Another idea is to offer itineraries and routes with respect to various narrative keys: a new one could be that of a chronological reading of the city that would lead to distributing visitors in various parts. Some current trends, such as walking tours for example, can create a further trivialization: but in reality they are an opportunity to offer them with local skills and organizations. Riding the phenomenon to enter, alongside the banal tours, an offer of an "intermediate" level that may even be used as a train for offers of a high cultural level.
With the aid of new digital technologies there is also the opportunity to offering a sort of kit to let the visitors create their itinerary by their own instead of only pre-established ones.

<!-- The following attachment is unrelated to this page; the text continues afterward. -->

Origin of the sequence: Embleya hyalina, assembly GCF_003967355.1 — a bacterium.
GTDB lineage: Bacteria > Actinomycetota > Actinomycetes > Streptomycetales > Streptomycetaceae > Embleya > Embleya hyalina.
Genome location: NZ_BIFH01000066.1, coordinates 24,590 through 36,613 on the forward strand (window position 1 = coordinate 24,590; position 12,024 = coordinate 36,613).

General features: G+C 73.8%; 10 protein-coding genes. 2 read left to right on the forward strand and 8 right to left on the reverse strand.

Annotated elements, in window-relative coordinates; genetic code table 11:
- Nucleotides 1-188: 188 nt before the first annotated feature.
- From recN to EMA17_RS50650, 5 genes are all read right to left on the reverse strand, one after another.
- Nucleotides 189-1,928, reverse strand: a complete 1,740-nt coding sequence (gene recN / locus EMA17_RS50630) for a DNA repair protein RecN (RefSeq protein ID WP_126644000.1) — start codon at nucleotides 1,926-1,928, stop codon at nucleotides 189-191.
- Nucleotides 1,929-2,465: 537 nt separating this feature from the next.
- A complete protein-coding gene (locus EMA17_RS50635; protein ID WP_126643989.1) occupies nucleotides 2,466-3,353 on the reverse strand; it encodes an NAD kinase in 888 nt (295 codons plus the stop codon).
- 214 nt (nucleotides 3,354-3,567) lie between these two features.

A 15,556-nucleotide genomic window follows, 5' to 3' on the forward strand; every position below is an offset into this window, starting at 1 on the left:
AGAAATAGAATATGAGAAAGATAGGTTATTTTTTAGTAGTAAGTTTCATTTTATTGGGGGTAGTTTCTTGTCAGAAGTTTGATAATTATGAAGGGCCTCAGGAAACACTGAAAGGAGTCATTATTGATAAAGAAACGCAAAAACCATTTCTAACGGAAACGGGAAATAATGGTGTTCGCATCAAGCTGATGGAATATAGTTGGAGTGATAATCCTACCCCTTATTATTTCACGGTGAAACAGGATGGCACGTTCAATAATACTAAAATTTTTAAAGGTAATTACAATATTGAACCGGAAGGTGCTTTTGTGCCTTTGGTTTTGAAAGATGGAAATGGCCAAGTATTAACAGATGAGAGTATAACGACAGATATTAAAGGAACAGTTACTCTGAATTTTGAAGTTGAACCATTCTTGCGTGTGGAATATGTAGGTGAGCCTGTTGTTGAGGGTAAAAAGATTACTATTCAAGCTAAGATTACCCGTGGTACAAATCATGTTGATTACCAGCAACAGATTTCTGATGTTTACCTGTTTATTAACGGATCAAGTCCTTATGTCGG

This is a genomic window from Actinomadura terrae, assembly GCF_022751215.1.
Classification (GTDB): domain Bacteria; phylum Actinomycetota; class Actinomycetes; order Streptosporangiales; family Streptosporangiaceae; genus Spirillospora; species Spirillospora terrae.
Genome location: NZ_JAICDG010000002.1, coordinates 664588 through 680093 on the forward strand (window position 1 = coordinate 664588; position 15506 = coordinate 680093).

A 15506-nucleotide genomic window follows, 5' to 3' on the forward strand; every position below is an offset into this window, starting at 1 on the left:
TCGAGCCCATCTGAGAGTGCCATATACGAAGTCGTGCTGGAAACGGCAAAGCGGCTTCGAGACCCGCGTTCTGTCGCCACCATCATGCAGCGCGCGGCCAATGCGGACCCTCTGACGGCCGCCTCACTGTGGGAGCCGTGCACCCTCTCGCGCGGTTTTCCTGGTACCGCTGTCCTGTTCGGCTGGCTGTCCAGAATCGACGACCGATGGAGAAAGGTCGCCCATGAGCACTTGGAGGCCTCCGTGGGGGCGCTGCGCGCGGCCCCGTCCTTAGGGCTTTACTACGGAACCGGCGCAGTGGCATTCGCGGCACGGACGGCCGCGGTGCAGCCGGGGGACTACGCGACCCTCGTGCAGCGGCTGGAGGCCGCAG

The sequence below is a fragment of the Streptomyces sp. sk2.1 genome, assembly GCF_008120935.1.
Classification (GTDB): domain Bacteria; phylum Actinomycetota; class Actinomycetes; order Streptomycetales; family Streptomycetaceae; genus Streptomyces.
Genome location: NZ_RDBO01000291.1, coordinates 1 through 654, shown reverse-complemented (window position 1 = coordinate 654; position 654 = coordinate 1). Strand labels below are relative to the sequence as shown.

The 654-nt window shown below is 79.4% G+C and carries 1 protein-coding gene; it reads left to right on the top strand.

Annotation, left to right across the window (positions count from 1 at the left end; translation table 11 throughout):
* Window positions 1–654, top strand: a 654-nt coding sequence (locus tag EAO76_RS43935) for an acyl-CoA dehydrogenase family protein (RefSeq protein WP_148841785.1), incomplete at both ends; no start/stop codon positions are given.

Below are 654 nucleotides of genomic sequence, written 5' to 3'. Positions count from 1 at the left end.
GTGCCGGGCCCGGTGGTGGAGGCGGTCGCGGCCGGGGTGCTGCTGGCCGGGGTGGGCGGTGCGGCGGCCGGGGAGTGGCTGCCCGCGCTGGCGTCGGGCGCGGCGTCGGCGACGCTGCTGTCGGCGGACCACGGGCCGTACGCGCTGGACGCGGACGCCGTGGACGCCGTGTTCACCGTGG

Finally, some observations regarding the use of web mass communication tools with respect to the objectives of enhancing specificity. The communication tools that are successful today are standardized on mass parameters. Social media communicate with levers that are based on a common perception that highlight stereotypes and simplifications that tend to flatten things. The challenge is to be able to collect a standardizable and normalizable data (therefore on large numbers) but able to represent the "differentiation", the richness of the particularities and then hand it back to audience and visitors. It is not easy to do a "marketing of specificities". It is easier to propose always the same things, focusing on points of interest that are easy to communicate, which cost zero to those who propose them and easy to resell. But the challenge of competitiveness and sustainability is to be able to propose different and peculiar experiences.